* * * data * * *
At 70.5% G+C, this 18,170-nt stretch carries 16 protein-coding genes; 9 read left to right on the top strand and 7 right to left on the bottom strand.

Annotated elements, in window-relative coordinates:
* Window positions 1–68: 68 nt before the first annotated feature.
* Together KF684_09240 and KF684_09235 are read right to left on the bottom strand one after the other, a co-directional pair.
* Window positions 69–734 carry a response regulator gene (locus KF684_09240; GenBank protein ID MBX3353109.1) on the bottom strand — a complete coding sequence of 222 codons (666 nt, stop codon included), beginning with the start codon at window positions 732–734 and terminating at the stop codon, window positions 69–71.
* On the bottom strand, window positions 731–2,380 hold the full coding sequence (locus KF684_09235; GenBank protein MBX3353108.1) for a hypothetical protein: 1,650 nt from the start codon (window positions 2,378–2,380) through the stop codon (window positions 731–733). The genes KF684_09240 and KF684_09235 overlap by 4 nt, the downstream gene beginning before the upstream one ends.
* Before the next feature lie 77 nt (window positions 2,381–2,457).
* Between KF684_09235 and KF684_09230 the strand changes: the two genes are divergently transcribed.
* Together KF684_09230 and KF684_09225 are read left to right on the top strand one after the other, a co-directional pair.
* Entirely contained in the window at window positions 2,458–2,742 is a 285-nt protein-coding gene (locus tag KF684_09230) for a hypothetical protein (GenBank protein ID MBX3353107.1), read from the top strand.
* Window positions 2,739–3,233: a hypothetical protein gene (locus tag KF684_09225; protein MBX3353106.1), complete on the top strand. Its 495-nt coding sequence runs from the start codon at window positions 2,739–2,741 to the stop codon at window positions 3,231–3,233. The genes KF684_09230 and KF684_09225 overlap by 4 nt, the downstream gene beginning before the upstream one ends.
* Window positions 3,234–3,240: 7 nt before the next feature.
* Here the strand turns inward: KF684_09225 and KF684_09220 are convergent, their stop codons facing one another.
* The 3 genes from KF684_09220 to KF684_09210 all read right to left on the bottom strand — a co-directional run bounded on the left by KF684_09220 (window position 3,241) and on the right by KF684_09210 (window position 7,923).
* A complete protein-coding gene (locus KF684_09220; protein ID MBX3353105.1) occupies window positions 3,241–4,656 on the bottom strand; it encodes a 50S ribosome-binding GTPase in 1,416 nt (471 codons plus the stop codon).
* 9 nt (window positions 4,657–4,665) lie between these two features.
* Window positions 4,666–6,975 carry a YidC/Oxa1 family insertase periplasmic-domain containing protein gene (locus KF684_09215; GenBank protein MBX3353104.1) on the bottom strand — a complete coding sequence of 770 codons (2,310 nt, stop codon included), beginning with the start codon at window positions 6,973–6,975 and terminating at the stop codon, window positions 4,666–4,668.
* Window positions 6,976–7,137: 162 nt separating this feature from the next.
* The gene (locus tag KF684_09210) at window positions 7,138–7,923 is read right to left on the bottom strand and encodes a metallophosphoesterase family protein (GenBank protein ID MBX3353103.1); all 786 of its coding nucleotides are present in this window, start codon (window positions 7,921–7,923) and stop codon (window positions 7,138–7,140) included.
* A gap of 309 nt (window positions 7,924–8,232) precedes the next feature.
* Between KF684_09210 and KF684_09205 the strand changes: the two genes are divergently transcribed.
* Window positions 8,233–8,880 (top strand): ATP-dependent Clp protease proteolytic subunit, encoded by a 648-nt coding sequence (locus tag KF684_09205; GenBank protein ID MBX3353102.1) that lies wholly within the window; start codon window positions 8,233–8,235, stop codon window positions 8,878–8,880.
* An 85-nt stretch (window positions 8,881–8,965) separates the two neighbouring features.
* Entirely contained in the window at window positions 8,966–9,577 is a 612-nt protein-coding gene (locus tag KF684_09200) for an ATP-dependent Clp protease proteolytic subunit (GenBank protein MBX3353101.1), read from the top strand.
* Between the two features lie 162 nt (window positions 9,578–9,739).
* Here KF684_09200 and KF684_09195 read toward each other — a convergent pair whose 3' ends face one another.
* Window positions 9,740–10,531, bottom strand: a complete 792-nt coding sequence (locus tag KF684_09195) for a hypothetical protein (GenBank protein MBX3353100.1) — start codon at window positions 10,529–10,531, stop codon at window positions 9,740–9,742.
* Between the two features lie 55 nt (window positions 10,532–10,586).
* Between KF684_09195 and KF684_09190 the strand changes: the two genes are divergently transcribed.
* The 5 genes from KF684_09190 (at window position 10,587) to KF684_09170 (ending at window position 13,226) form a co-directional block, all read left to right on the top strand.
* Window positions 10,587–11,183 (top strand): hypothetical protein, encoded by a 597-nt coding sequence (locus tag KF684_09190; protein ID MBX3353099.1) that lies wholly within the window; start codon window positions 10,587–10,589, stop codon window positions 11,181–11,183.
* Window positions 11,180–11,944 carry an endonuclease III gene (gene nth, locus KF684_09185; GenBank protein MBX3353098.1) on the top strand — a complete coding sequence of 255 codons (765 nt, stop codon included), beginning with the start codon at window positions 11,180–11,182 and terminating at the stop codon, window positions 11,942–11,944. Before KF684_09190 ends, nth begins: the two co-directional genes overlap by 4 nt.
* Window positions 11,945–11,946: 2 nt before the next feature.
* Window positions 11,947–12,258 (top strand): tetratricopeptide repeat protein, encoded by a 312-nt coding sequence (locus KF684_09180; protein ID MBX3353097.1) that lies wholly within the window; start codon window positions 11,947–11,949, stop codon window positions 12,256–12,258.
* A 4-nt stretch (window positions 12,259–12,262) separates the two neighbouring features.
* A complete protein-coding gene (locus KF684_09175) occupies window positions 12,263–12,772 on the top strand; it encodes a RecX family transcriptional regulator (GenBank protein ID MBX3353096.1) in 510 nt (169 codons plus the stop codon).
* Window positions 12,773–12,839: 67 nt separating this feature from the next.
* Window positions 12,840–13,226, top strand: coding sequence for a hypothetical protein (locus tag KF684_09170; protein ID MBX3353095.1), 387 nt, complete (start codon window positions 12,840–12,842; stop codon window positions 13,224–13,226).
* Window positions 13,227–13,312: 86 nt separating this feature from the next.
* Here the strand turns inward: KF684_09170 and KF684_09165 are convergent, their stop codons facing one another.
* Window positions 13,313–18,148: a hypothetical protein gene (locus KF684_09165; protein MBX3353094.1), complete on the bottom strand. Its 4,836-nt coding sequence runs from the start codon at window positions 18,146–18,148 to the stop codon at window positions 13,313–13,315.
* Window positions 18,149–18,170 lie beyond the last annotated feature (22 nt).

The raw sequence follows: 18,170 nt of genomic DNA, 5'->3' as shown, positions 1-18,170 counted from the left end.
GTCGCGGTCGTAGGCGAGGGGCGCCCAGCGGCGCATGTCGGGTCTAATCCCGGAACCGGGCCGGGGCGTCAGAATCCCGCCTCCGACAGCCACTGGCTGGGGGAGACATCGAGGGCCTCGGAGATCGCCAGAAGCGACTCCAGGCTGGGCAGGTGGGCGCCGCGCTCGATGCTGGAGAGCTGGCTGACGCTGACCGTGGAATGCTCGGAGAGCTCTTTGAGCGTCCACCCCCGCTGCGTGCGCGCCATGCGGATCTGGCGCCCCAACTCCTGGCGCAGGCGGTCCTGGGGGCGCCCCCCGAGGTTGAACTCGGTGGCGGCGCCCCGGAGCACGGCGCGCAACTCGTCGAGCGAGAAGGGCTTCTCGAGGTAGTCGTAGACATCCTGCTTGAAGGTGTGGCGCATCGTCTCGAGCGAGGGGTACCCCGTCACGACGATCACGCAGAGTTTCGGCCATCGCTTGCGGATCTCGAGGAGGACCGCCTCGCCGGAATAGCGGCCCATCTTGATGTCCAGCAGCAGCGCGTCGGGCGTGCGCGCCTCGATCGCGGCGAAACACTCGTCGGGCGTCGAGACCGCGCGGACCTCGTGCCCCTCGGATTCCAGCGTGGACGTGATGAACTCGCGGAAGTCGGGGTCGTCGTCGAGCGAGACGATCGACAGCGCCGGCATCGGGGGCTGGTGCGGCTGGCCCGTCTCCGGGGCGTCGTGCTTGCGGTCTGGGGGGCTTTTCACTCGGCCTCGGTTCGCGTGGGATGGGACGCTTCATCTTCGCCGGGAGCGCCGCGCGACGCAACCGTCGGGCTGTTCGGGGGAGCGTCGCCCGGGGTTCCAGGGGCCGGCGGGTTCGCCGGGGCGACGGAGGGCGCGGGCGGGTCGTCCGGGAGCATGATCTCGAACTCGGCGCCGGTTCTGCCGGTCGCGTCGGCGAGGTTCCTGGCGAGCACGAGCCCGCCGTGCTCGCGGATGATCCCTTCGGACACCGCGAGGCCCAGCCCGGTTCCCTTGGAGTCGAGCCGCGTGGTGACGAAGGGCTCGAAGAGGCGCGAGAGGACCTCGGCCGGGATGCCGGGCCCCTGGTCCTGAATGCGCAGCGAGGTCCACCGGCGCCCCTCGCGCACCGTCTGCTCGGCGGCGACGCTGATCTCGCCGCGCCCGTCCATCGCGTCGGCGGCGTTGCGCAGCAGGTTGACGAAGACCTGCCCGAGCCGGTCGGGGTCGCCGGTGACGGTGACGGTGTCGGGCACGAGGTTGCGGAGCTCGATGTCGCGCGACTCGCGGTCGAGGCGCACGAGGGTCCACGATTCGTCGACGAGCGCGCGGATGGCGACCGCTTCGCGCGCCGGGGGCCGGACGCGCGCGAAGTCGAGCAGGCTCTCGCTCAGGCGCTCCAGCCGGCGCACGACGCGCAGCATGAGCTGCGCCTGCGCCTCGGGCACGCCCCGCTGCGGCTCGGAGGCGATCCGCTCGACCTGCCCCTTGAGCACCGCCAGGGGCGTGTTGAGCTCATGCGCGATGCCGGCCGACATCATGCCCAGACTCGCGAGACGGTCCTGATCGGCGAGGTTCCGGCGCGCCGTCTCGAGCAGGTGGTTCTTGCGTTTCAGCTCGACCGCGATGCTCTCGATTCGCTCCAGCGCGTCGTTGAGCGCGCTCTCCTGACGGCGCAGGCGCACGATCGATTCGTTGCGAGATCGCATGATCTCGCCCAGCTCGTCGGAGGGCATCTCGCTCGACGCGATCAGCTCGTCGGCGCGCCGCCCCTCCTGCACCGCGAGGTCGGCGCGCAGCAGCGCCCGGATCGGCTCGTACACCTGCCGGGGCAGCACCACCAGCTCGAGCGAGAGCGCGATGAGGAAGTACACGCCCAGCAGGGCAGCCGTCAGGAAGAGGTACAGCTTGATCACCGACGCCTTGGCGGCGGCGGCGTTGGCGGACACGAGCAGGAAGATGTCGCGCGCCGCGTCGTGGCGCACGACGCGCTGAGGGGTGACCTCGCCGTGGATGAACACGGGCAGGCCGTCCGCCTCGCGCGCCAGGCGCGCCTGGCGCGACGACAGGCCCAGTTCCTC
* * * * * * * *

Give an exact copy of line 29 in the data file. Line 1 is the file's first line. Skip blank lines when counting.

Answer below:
* Between KF684_09195 and KF684_09190 the strand changes: the two genes are divergently transcribed.